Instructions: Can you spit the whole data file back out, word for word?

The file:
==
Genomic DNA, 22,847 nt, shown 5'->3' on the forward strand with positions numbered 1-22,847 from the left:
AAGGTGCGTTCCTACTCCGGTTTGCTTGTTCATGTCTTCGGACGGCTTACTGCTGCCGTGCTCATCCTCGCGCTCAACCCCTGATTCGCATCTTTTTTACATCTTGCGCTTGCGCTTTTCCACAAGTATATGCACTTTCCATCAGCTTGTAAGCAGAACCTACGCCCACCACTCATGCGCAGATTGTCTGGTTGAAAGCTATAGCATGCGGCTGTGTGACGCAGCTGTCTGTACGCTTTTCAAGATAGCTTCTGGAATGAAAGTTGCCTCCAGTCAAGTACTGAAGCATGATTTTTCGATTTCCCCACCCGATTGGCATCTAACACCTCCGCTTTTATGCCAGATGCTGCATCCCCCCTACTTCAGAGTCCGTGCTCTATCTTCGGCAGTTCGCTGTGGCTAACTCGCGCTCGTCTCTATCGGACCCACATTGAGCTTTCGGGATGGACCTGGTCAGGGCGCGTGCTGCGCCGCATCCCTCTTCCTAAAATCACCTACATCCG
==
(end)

Genomic DNA, 22,847 nt, shown 5'->3' on the forward strand with positions numbered 1-22,847 from the left:
AAGGTGCGTTCCTACTCCGGTTTGCTTGTTCATGTCTTCGGACGGCTTACTGCTGCCGTGCTCATCCTCGCGCTCAACCCCTGATTCGCATCTTTTTTACATCTTGCGCTTGCGCTTTTCCACAAGTATATGCACTTTCCATCAGCTTGTAAGCAGAACCTACGCCCACCACTCATGCGCAGATTGTCTGGTTGAAAGCTATAGCATGCGGCTGTGTGACGCAGCTGTCTGTACGCTTTTCAAGATAGCTTCTGGAATGAAAGTTGCCTCCAGTCAAGTACTGAAGCATGATTTTTCGATTTCCCCACCCGATTGGCATCTAACACCTCCGCTTTTATGCCAGATGCTGCATCCCCCCTACTTCAGAGTCCGTGCTCTATCTTCGGCAGTTCGCTGTGGCTAACTCGCGCTCGTCTCTATCGGACCCACATTGAGCTTTCGGGATGGACCTGGTCAGGGCGCGTGCTGCGCCGCATCCCTCTTCCTAAAATCACCTACATCCG